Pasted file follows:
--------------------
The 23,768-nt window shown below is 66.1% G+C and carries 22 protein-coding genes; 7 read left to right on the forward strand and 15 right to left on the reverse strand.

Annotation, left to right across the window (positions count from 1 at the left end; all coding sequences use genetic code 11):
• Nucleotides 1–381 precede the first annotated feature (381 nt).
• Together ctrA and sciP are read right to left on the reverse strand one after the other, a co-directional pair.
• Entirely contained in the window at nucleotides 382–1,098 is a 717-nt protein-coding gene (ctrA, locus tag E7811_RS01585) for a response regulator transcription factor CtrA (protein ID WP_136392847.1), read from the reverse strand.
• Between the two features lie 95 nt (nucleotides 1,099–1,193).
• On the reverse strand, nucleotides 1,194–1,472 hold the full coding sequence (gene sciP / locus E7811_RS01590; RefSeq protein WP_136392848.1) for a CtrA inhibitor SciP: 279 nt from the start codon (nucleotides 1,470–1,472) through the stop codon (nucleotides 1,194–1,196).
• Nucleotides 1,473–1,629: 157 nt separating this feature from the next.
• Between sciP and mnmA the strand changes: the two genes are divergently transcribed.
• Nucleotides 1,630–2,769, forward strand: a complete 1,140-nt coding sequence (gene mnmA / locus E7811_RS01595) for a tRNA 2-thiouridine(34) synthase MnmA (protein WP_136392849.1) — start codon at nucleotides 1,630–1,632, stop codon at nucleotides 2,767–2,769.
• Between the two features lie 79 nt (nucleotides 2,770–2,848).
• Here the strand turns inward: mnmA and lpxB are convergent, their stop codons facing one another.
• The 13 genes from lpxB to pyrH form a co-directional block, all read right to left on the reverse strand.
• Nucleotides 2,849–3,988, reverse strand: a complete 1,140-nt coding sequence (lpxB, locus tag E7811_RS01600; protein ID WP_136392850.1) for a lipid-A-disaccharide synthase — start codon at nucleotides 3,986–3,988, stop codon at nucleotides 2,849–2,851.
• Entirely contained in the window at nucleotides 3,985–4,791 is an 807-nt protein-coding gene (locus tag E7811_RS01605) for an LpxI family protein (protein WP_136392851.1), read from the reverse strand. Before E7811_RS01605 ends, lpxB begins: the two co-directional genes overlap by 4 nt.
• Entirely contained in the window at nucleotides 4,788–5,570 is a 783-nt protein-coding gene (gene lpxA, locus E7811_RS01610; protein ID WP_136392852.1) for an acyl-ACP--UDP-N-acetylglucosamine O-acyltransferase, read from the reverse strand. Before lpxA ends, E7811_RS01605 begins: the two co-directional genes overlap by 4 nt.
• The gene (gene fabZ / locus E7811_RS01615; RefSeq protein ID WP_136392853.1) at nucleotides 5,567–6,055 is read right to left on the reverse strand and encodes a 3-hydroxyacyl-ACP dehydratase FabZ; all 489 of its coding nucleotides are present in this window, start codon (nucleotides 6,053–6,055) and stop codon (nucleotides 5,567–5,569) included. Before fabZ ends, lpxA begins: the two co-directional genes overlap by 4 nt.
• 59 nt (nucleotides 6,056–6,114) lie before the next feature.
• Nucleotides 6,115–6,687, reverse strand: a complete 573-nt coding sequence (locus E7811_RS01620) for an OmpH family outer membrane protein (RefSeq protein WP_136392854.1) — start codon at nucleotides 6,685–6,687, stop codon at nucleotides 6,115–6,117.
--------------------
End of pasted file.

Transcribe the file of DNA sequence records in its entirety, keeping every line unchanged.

The 23,768-nt window shown below is 66.1% G+C and carries 22 protein-coding genes; 7 read left to right on the forward strand and 15 right to left on the reverse strand.

Annotation, left to right across the window (positions count from 1 at the left end; all coding sequences use genetic code 11):
• Nucleotides 1–381 precede the first annotated feature (381 nt).
• Together ctrA and sciP are read right to left on the reverse strand one after the other, a co-directional pair.
• Entirely contained in the window at nucleotides 382–1,098 is a 717-nt protein-coding gene (ctrA, locus tag E7811_RS01585) for a response regulator transcription factor CtrA (protein ID WP_136392847.1), read from the reverse strand.
• Between the two features lie 95 nt (nucleotides 1,099–1,193).
• On the reverse strand, nucleotides 1,194–1,472 hold the full coding sequence (gene sciP / locus E7811_RS01590; RefSeq protein WP_136392848.1) for a CtrA inhibitor SciP: 279 nt from the start codon (nucleotides 1,470–1,472) through the stop codon (nucleotides 1,194–1,196).
• Nucleotides 1,473–1,629: 157 nt separating this feature from the next.
• Between sciP and mnmA the strand changes: the two genes are divergently transcribed.
• Nucleotides 1,630–2,769, forward strand: a complete 1,140-nt coding sequence (gene mnmA / locus E7811_RS01595) for a tRNA 2-thiouridine(34) synthase MnmA (protein WP_136392849.1) — start codon at nucleotides 1,630–1,632, stop codon at nucleotides 2,767–2,769.
• Between the two features lie 79 nt (nucleotides 2,770–2,848).
• Here the strand turns inward: mnmA and lpxB are convergent, their stop codons facing one another.
• The 13 genes from lpxB to pyrH form a co-directional block, all read right to left on the reverse strand.
• Nucleotides 2,849–3,988, reverse strand: a complete 1,140-nt coding sequence (lpxB, locus tag E7811_RS01600; protein ID WP_136392850.1) for a lipid-A-disaccharide synthase — start codon at nucleotides 3,986–3,988, stop codon at nucleotides 2,849–2,851.
• Entirely contained in the window at nucleotides 3,985–4,791 is an 807-nt protein-coding gene (locus tag E7811_RS01605) for an LpxI family protein (protein WP_136392851.1), read from the reverse strand. Before E7811_RS01605 ends, lpxB begins: the two co-directional genes overlap by 4 nt.
• Entirely contained in the window at nucleotides 4,788–5,570 is a 783-nt protein-coding gene (gene lpxA, locus E7811_RS01610; protein ID WP_136392852.1) for an acyl-ACP--UDP-N-acetylglucosamine O-acyltransferase, read from the reverse strand. Before lpxA ends, E7811_RS01605 begins: the two co-directional genes overlap by 4 nt.
• The gene (gene fabZ / locus E7811_RS01615; RefSeq protein ID WP_136392853.1) at nucleotides 5,567–6,055 is read right to left on the reverse strand and encodes a 3-hydroxyacyl-ACP dehydratase FabZ; all 489 of its coding nucleotides are present in this window, start codon (nucleotides 6,053–6,055) and stop codon (nucleotides 5,567–5,569) included. Before fabZ ends, lpxA begins: the two co-directional genes overlap by 4 nt.
• 59 nt (nucleotides 6,056–6,114) lie before the next feature.
• Nucleotides 6,115–6,687, reverse strand: a complete 573-nt coding sequence (locus E7811_RS01620) for an OmpH family outer membrane protein (RefSeq protein WP_136392854.1) — start codon at nucleotides 6,685–6,687, stop codon at nucleotides 6,115–6,117.